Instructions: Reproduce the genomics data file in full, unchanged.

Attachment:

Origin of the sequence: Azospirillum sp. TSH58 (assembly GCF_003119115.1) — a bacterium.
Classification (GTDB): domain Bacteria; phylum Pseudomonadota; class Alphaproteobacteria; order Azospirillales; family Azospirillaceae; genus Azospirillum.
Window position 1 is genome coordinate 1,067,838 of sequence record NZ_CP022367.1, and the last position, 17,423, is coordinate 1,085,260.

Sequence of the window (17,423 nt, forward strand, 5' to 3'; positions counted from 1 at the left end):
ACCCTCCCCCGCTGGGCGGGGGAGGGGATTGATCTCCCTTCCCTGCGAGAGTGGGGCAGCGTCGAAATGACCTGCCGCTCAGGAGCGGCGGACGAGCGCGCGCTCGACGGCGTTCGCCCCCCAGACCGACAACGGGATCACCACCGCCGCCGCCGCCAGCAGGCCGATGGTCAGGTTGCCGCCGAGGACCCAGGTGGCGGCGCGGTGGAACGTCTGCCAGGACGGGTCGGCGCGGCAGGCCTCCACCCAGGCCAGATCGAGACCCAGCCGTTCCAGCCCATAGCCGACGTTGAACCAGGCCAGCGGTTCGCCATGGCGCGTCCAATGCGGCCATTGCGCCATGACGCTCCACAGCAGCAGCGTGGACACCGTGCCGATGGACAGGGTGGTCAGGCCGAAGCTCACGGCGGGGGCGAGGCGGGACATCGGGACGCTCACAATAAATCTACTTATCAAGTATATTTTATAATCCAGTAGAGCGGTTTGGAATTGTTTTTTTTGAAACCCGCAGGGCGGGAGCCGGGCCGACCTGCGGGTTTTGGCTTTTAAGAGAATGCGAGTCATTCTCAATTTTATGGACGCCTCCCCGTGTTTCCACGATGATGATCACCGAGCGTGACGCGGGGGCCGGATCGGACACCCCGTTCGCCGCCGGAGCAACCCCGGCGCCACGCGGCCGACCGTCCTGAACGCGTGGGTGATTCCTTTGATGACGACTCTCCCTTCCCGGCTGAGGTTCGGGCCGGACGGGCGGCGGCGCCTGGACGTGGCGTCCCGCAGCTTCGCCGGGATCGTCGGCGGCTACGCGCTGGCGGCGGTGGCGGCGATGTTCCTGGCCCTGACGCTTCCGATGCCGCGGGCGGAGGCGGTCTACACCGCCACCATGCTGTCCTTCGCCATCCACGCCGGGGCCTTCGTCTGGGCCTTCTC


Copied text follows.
Origin of the sequence: Azospirillum sp. TSH58 (assembly GCF_003119115.1) — a bacterium.
Classification (GTDB): domain Bacteria; phylum Pseudomonadota; class Alphaproteobacteria; order Azospirillales; family Azospirillaceae; genus Azospirillum.
Window position 1 is genome coordinate 1,067,838 of sequence record NZ_CP022367.1, and the last position, 17,423, is coordinate 1,085,260.

Sequence of the window (17,423 nt, forward strand, 5' to 3'; positions counted from 1 at the left end):
ACCCTCCCCCGCTGGGCGGGGGAGGGGATTGATCTCCCTTCCCTGCGAGAGTGGGGCAGCGTCGAAATGACCTGCCGCTCAGGAGCGGCGGACGAGCGCGCGCTCGACGGCGTTCGCCCCCCAGACCGACAACGGGATCACCACCGCCGCCGCCGCCAGCAGGCCGATGGTCAGGTTGCCGCCGAGGACCCAGGTGGCGGCGCGGTGGAACGTCTGCCAGGACGGGTCGGCGCGGCAGGCCTCCACCCAGGCCAGATCGAGACCCAGCCGTTCCAGCCCATAGCCGACGTTGAACCAGGCCAGCGGTTCGCCATGGCGCGTCCAATGCGGCCATTGCGCCATGACGCTCCACAGCAGCAGCGTGGACACCGTGCCGATGGACAGGGTGGTCAGGCCGAAGCTCACGGCGGGGGCGAGGCGGGACATCGGGACGCTCACAATAAATCTACTTATCAAGTATATTTTATAATCCAGTAGAGCGGTTTGGAATTGTTTTTTTTGAAACCCGCAGGGCGGGAGCCGGGCCGACCTGCGGGTTTTGGCTTTTAAGAGAATGCGAGTCATTCTCAATTTTATGGACGCCTCCCCGTGTTTCCACGATGATGATCACCGAGCGTGACGCGGGGGCCGGATCGGACACCCCGTTCGCCGCCGGAGCAACCCCGGCGCCACGCGGCCGACCGTCCTGAACGCGTGGGTGATTCCTTTGATGACGACTCTCCCTTCCCGGCTGAGGTTCGGGCCGGACGGGCGGCGGCGCCTGGACGTGGCGTCCCGCAGCTTCGCCGGGATCGTCGGCGGCTACGCGCTGGCGGCGGTGGCGGCGATGTTCCTGGCCCTGACGCTTCCGATGCCGCGGGCGGAGGCGGTCTACACCGCCACCATGCTGTCCTTCGCCATCCACGCCGGGGCCTTCGTCTGGGCCTTCTC